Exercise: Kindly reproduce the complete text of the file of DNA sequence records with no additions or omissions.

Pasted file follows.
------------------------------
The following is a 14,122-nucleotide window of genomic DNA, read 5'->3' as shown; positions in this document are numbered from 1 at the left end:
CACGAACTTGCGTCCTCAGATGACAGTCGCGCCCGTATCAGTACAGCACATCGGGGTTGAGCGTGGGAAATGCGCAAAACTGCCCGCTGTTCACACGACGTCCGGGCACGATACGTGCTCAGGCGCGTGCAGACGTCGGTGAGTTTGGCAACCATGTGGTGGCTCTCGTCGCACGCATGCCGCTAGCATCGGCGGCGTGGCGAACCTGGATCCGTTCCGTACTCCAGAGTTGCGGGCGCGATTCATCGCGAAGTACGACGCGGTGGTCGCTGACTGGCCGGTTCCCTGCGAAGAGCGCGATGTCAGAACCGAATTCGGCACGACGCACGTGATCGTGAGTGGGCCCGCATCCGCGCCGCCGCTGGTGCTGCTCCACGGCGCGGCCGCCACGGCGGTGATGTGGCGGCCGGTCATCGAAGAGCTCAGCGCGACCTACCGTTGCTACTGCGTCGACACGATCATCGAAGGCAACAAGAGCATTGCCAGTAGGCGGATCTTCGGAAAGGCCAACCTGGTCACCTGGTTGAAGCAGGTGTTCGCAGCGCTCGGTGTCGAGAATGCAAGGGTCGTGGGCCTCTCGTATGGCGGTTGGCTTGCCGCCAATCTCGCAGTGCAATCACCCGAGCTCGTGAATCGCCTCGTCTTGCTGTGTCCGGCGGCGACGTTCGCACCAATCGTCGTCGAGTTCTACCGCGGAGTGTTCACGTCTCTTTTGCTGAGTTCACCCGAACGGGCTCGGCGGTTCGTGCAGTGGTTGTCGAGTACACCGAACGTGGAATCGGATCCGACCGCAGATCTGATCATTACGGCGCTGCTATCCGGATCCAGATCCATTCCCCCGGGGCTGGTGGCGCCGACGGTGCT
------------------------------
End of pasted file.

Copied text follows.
The following is a 14,122-nucleotide window of genomic DNA, read 5'->3' as shown; positions in this document are numbered from 1 at the left end:
CACGAACTTGCGTCCTCAGATGACAGTCGCGCCCGTATCAGTACAGCACATCGGGGTTGAGCGTGGGAAATGCGCAAAACTGCCCGCTGTTCACACGACGTCCGGGCACGATACGTGCTCAGGCGCGTGCAGACGTCGGTGAGTTTGGCAACCATGTGGTGGCTCTCGTCGCACGCATGCCGCTAGCATCGGCGGCGTGGCGAACCTGGATCCGTTCCGTACTCCAGAGTTGCGGGCGCGATTCATCGCGAAGTACGACGCGGTGGTCGCTGACTGGCCGGTTCCCTGCGAAGAGCGCGATGTCAGAACCGAATTCGGCACGACGCACGTGATCGTGAGTGGGCCCGCATCCGCGCCGCCGCTGGTGCTGCTCCACGGCGCGGCCGCCACGGCGGTGATGTGGCGGCCGGTCATCGAAGAGCTCAGCGCGACCTACCGTTGCTACTGCGTCGACACGATCATCGAAGGCAACAAGAGCATTGCCAGTAGGCGGATCTTCGGAAAGGCCAACCTGGTCACCTGGTTGAAGCAGGTGTTCGCAGCGCTCGGTGTCGAGAATGCAAGGGTCGTGGGCCTCTCGTATGGCGGTTGGCTTGCCGCCAATCTCGCAGTGCAATCACCCGAGCTCGTGAATCGCCTCGTCTTGCTGTGTCCGGCGGCGACGTTCGCACCAATCGTCGTCGAGTTCTACCGCGGAGTGTTCACGTCTCTTTTGCTGAGTTCACCCGAACGGGCTCGGCGGTTCGTGCAGTGGTTGTCGAGTACACCGAACGTGGAATCGGATCCGACCGCAGATCTGATCATTACGGCGCTGCTATCCGGATCCAGATCCATTCCCCCGGGGCTGGTGGCGCCGACGGTGCT